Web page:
AI technology

[dropcap size=small]“F[/dropcap]or the first time in the history of humankind, we have machines doing brain, not brawn,” says Drew Perez, managing director of Adatos A.I., a Singapore-based artificial intelligence start-up. From virtual assistants such as Amazon’s Alexa to Netflix – which serves up films a viewer might enjoy based on his/her viewing history – applications of artificial intelligence technologies have become commonplace in our daily lives. And that’s set to grow. Research firm IDC predicts that the Asia-Pacific AI market alone will expand at a compound annual growth rate of 63.9 per cent between 2015 and 2020.

Perez was one of three panellists speaking at the inaugural edition of Great Minds at The Great Room, a talk series jointly presented by The Peak and co-working space The Great Room. The discussion titled “How to be a Futurist: Connecting the Dots of Current Trends” was moderated by Rosalind Tan, director of operations of Adatos A.I. and saw Perez joined by Vinnie Lauria, founding partner of venture capital firm Golden Gate Ventures, and Violet Lim, CEO and co-founder of dating company Viola.AI and Lunch Actually Group.

For Lauria, whose firm focuses on investing in South-east Asian start- ups, his considerations when it comes to backing companies in the AI space include “identifying the scope of the problem, opportunity and scale of the market, and whether the technology behind it is sophisticated enough to solve the problem”.

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These opportunities, it seems, present themselves even in the most unlikely industries. Take Lim’s dating company, which leverages blockchain – a digital ledger in which transactions are recorded – technology to distinguish between authentic and fraudulent dating profiles. In an industry where online love scams amount to billion-dollar businesses, the currency of trust is one that’s not traded loosely. “These scammers steal random photos o the Internet, put them on dating sites or mobile dating apps, and pretend to be that person. Once they gain the trust of a victim, they start asking for money. With blockchain, we are able to create real ID verification. New applicants have to take a real-time video scan of themselves which we use to match with photos he/she is providing us. We will also ask for access to his/her social media accounts to verify his/her identify,” says Lim. This information is hedged onto an individual’s blockchain, which cannot be altered or duplicated.

While AI has the potential to solve problems across diverse industries, the biggest resistance to its commercial adoption is its perceived threat to the labour market, says Perez. “The technology for autonomous vehicles has worked for years. But why isn’t it out there on the roads? Because we have to wait for regulatory bodies to clear it. Why? Because it takes jobs away. We have the same challenge when it comes to medical imaging, where AI capabilities can read six X-rays per second and do so seven times more accurately than a National Institute of Health radiologist.”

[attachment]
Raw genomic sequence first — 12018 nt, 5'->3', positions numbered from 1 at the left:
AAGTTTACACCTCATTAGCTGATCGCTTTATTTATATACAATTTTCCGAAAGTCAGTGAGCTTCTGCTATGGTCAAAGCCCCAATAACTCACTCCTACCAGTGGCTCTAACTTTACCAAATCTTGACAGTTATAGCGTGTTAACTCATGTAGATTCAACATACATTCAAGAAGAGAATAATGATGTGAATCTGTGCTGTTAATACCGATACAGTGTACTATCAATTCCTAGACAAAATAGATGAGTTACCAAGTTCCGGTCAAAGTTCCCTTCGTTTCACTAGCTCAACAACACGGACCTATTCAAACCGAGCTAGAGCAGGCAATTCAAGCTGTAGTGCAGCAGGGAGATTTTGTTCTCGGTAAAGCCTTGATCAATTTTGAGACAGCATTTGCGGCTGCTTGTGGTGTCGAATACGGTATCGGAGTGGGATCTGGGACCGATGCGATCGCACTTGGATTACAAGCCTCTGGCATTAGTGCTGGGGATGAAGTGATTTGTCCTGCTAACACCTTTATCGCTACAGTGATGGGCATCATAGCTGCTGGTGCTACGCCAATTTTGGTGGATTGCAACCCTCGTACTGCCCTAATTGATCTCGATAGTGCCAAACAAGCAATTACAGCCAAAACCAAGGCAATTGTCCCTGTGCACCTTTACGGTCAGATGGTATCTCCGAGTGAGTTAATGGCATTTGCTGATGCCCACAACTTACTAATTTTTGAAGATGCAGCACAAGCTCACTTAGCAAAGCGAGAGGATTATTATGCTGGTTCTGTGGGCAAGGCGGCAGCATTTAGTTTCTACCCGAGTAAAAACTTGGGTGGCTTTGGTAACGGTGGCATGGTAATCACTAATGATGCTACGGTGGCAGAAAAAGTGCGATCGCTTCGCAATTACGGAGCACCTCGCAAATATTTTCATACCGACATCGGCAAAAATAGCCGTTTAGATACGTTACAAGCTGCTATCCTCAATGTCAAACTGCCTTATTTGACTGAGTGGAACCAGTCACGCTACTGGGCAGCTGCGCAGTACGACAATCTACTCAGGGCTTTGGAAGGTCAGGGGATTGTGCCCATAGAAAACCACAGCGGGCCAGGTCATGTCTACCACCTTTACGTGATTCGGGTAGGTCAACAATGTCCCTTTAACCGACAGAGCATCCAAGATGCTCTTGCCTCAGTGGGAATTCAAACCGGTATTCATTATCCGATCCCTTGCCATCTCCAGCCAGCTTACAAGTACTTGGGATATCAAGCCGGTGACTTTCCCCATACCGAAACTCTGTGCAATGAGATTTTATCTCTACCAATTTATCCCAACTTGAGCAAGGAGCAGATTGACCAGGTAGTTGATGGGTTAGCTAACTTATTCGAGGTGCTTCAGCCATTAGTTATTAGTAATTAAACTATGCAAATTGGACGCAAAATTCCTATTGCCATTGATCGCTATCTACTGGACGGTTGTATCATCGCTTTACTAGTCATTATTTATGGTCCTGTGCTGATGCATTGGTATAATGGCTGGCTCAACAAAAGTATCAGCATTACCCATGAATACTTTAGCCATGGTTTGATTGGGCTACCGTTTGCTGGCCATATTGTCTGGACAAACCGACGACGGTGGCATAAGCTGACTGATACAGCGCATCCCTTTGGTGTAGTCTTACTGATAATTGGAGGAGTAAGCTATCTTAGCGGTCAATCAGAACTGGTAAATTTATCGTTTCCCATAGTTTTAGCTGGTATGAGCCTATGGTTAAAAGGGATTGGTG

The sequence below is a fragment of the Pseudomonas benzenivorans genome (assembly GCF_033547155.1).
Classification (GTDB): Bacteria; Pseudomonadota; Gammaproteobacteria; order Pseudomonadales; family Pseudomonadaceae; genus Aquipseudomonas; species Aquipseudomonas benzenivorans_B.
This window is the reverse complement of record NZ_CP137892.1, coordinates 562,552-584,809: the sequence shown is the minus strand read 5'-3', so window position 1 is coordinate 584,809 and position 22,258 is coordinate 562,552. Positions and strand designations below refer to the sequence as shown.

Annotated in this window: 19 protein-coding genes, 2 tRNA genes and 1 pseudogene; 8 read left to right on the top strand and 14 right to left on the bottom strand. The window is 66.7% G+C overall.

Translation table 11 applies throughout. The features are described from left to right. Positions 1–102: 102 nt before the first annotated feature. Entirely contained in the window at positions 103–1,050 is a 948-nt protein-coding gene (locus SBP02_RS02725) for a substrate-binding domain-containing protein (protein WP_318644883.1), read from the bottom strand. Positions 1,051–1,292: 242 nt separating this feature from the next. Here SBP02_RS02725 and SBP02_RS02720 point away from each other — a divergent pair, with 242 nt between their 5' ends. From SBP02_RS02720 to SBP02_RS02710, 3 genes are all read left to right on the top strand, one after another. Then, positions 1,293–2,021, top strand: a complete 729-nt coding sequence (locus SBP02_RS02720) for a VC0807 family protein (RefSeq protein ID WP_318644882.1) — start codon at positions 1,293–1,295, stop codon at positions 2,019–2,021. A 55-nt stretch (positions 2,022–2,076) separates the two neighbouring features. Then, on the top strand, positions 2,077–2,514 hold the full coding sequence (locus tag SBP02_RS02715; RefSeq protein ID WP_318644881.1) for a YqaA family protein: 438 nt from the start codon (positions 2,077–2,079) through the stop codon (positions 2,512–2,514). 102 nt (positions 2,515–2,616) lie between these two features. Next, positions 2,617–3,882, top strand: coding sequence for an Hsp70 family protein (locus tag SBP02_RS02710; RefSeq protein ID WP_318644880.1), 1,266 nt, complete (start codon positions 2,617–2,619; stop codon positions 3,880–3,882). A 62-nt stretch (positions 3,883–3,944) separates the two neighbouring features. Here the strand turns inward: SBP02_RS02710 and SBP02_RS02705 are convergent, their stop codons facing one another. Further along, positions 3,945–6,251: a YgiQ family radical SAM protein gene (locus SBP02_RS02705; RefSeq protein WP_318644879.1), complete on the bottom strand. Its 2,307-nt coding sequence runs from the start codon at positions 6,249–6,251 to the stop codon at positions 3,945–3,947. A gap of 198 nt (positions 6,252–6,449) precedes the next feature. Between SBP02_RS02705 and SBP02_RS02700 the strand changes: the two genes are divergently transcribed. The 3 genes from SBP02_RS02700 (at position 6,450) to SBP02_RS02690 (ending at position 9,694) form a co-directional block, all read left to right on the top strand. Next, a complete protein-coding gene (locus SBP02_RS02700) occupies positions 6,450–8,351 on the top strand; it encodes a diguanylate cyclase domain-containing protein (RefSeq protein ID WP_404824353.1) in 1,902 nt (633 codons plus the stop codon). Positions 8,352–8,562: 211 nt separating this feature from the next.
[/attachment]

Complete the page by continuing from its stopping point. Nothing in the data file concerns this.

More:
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For Perez, the inability of regulatory frameworks to keep pace with innovations in AI has put mankind at the forefront of an ethical dilemma. “I would liken AI to a gun. It is just a machine. How it’s eventually used is up to the human. At this point in time, I’m limited only by my own moral compass as to how I apply AI to business cases.”

“I would liken AI to a gun. It is just a machine. How it’s eventually used is up to the human.”


For the former US intelligence officer, the lack of regulation in industries presents growth opportunities. To this end, his firm has ventured into precision agriculture, which involves the use of AI and machine learning to analyse geospatial images of land to determine potential for yield of various crops.

“Agriculture is one of the most inefficient industries you can imagine. It hasn’t changed for a hundred thousand years. But the gains are huge. It makes banking look like a convenience store. That’s why we navigate there.” While operating in grey areas are a savvy move for those in the know, the ability of companies to hijack technology for questionable means is a growing concern highlighted by Lim. “Like it or not, there’s a lot of data out there and there are people who might use it for intentions that might not be good,” she says, drawing attention to how Facebook’s algorithms affected polling outcomes at the last US election.

“Like it or not, there’s a lot of data out there and there are people who might use it for intentions that might not be good.”


The gravity of the situation is not lost on those operating in the space. At last year’s Beneficial AI conference in Boston, business leaders and technologists, including the likes of the late physicist Stephen Hawking and Tesla’s Elon Musk, drew up 23 guiding principles regarding the development of AI research, urging the creation of “beneficial intelligence” and strict control measures when it comes to self-replicating AI systems.

For Lauria, these discussions are a timely response: “I’m glad that this group of very smart people – who have a consortium of influence across the space – get together once a year to hash out some of these moral dilemmas.”